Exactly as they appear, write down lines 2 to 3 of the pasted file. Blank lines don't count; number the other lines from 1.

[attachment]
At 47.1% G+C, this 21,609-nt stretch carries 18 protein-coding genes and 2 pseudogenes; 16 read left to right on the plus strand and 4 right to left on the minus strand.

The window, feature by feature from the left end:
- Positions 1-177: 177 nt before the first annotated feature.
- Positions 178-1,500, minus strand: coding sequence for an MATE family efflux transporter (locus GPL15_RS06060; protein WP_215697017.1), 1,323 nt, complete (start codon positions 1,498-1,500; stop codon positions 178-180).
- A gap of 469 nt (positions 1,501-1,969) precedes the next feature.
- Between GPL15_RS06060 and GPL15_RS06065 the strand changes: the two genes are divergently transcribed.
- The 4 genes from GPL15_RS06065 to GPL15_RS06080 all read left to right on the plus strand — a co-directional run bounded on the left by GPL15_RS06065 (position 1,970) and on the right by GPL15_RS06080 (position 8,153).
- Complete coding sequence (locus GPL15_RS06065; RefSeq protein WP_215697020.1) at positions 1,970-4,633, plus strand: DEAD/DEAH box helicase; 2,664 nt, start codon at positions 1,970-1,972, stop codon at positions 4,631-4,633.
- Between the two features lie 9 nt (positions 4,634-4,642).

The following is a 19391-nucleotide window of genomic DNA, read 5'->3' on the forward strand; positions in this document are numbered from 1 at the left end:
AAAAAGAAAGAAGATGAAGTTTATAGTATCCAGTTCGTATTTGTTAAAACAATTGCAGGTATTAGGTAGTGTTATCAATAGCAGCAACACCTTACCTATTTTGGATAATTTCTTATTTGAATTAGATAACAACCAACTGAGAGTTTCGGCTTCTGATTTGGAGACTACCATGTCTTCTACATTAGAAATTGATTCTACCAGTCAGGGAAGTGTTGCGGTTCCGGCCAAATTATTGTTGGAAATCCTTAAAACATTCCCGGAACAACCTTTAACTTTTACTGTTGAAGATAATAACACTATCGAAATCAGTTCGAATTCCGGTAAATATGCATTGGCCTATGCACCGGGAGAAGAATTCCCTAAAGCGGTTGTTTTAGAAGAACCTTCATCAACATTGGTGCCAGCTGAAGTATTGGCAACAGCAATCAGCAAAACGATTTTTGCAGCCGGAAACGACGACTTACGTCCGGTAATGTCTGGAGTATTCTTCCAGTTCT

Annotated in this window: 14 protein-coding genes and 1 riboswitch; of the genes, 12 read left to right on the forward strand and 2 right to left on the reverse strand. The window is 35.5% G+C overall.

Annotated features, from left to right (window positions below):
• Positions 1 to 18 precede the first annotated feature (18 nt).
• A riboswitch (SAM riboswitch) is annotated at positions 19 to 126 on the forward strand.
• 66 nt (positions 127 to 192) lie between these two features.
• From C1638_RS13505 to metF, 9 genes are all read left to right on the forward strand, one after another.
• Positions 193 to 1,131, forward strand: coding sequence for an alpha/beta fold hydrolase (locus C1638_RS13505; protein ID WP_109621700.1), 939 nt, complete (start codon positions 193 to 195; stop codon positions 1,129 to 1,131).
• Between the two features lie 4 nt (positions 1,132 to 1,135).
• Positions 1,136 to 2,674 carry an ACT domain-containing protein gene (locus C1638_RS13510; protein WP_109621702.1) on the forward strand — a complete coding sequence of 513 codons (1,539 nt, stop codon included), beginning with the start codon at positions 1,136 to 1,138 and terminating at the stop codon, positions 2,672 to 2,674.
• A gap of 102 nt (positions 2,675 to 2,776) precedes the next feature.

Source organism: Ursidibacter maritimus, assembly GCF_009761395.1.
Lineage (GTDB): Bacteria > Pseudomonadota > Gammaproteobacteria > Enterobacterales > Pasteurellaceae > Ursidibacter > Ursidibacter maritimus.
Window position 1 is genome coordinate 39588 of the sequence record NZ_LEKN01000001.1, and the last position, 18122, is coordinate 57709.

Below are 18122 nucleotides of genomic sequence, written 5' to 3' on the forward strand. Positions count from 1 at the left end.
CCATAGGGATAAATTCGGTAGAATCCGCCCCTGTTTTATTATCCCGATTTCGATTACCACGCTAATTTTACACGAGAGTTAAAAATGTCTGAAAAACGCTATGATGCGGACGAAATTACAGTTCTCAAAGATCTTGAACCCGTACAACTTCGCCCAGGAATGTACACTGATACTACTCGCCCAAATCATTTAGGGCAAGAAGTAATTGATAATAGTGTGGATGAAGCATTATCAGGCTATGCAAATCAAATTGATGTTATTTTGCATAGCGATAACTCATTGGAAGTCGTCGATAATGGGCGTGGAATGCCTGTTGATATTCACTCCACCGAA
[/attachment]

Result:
The window, feature by feature from the left end:
- Positions 1-177: 177 nt before the first annotated feature.